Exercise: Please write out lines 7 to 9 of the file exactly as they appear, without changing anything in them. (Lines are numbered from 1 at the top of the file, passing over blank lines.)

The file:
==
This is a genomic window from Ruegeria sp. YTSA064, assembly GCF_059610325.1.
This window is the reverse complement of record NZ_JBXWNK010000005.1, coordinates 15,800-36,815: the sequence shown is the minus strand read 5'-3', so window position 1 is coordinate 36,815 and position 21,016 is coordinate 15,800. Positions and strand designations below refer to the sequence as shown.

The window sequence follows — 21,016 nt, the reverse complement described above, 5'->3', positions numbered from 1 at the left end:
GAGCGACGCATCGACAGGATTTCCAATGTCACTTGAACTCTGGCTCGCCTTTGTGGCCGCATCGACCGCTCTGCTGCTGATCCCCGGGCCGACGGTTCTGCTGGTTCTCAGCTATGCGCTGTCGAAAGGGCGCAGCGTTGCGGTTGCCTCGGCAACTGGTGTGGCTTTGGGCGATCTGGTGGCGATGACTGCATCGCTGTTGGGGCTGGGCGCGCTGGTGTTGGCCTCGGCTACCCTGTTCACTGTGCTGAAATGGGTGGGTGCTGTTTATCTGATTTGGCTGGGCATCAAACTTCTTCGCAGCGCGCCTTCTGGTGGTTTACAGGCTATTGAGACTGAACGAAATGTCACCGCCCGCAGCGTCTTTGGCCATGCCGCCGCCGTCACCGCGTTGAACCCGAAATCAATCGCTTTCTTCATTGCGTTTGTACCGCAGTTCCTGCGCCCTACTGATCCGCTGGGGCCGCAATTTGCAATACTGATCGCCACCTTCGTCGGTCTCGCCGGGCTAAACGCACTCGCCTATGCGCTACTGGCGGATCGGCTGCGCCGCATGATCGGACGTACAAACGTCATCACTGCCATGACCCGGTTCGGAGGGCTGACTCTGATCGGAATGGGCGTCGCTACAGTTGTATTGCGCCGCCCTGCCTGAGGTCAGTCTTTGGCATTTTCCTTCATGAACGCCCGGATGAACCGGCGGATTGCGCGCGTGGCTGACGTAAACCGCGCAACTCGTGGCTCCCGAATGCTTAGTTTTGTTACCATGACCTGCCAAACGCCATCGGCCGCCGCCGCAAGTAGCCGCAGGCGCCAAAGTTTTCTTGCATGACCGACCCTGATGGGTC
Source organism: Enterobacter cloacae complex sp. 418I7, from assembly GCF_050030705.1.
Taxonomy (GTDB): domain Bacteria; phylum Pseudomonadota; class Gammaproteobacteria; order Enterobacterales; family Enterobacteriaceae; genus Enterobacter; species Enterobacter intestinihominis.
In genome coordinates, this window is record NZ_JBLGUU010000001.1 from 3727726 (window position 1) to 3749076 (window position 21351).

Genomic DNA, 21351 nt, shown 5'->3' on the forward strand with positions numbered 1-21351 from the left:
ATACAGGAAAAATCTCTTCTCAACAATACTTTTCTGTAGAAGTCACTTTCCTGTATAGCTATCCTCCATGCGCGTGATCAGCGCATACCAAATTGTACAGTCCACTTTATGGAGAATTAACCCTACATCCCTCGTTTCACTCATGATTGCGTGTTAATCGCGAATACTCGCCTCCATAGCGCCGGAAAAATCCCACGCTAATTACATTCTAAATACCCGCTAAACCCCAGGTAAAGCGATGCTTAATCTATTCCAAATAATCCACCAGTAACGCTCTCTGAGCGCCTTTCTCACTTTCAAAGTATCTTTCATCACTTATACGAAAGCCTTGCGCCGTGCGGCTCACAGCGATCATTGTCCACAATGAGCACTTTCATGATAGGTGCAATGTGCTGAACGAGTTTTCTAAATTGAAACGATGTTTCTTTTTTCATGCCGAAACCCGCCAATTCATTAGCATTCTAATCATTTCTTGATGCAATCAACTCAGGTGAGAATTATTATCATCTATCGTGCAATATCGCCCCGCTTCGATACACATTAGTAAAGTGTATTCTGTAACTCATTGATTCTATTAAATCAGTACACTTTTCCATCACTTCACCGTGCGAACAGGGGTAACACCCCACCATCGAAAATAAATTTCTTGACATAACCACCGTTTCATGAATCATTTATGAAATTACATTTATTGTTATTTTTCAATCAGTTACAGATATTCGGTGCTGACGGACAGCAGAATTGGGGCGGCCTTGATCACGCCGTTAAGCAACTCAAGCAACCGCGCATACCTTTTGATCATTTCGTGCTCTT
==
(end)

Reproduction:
In genome coordinates, this window is record NZ_JBLGUU010000001.1 from 3727726 (window position 1) to 3749076 (window position 21351).

Genomic DNA, 21351 nt, shown 5'->3' on the forward strand with positions numbered 1-21351 from the left:
ATACAGGAAAAATCTCTTCTCAACAATACTTTTCTGTAGAAGTCACTTTCCTGTATAGCTATCCTCCATGCGCGTGATCAGCGCATACCAAATTGTACAGTCCACTTTATGGAGAATTAACCCTACATCCCTCGTTTCACTCATGATTGCGTGTTAATCGCGAATACTCGCCTCCATAGCGCCGGAAAAATCCCACGCTAATTACATTCTAAATACCCGCTAAACCCCAGGTAAAGCGATGCTTAATCTATTCCAAATAATCCACCAGTAACGCTCTCTGAGCGCCTTTCTCACTTTCAAAGTATCTTTCATCACTTATACGAAAGCCTTGCGCCGTGCGGCTCACAGCGATCATTGTCCACAATGAGCACTTTCATGATAGGTGCAATGTGCTGAACGAGTTTTCTAAATTGAAACGATGTTTCTTTTTTCATGCCGAAACCCGCCAATTCATTAGCATTCTAATCATTTCTTGATGCAATCAACTCAGGTGAGAATTATTATCATCTATCGTGCAATATCGCCCCGCTTCGATACACATTAGTAAAGTGTATTCTGTAACTCATTGATTCTATTAAATCAGTACACTTTTCCATCACTTCACCGTGCGAACAGGGGTAACACCCCACCATCGAAAATAAATTTCTTGACATAACCACCGTTTCATGAATCATTTATGAAATTACATTTATTGTTATTTTTCAATCAGTTACAGATATTCGGTGCTGACGGACAGCAGAATTGGGGCGGCCTTGATCACGCCGTTAAGCAACTCAAGCAACCGCGCATACCTTTTGATCATTTCGTGCTCTT